What are the three personality traits of Henriette in Maupassant's story "Moonlight"?
Henriette Letore is a very young married woman who is full of romantic notions and dreams, not unlike Madame Mathilde Loisel in Guy de Maupassant's famous story "The Necklace." Henriette is married to a man who does not appreciate her romantic notions. In other respects he is a good husband and she likes him, although she wishes he could be more emotionally responsive. She is like many of the heroines in Maupassant's stories in wishing for more love, passion, and excitement in her life. She expresses these feelings to her sister Madame Julie Roubere, to whom she is making a confidential confession.
"Was I never to feel on my lips those kisses so deep, delicious, and intoxicating which lovers exchange on nights that seem to have been made by God for tenderness?"
One night while she and her husband are traveling in Switzerland, she goes for a walk by herself and meets a young man whom she and her husband have met in the course of their travels. Henriette has never been unfaithful to her husband before, but because of the influence of the moonlight and the beautiful Swiss landscape, she confesses that she succumbed to her feelings and began a love affair with the man who seemed to be the lover of her dreams.
Now she feels guilty and frightened. It appears that she has continued the affair with this young man since her returned to Paris. She is tormented by her feelings of guilt and her strong desire to prolong her liaison with the man she considers her real soulmate. The emotions aroused by her recent experiences are so strong that they have actually turned locks of her hair white, even though she is only twenty-four years old.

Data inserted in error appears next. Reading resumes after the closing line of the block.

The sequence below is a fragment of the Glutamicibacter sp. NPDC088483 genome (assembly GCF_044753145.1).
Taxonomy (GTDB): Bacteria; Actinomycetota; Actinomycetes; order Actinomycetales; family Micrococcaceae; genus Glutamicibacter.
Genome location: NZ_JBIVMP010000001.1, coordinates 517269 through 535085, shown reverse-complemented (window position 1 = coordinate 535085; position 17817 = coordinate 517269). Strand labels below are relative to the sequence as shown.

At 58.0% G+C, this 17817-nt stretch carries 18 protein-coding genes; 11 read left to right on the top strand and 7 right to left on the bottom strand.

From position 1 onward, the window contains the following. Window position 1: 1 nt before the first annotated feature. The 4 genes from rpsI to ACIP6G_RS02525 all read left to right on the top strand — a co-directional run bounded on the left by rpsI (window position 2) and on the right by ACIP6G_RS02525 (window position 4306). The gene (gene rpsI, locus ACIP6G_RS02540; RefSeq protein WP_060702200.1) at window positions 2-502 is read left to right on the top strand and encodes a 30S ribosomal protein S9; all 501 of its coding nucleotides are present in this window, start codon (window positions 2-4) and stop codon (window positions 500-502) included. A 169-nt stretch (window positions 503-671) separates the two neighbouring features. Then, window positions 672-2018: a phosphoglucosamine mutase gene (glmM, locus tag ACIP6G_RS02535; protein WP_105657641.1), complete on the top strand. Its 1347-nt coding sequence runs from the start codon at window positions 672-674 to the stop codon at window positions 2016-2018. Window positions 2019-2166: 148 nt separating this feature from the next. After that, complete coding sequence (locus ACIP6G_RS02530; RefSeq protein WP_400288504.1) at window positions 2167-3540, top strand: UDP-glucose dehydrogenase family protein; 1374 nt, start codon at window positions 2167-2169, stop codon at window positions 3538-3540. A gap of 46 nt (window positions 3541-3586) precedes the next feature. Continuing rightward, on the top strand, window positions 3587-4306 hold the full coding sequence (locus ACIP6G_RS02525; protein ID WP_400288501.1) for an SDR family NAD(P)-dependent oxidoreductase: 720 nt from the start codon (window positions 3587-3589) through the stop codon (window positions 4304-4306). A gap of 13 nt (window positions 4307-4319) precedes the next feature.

Henriette Letore's three main personality traits are her strong desire for love, her vulnerability to the influences of nature, and her conflicting conservative moral principles. She will have to learn to be deceitful if she continues her illicit affair when her husband returns from their estate in Calvados. This may be the beginning of a series of affairs in which she will find herself involved over the coming years. Her sister tells her:
"You see, sister, very often it is not a man that we love, but love itself."
This sounds very much like the often-quoted lines by Lord Byron:
In her first passion woman loves her lover;
In all the others, all she loves is love.
Byron was paraphrasing an epigram by Francois Duc de la Rochefoucauld.
In their first passion women love their lovers, in the others they love love.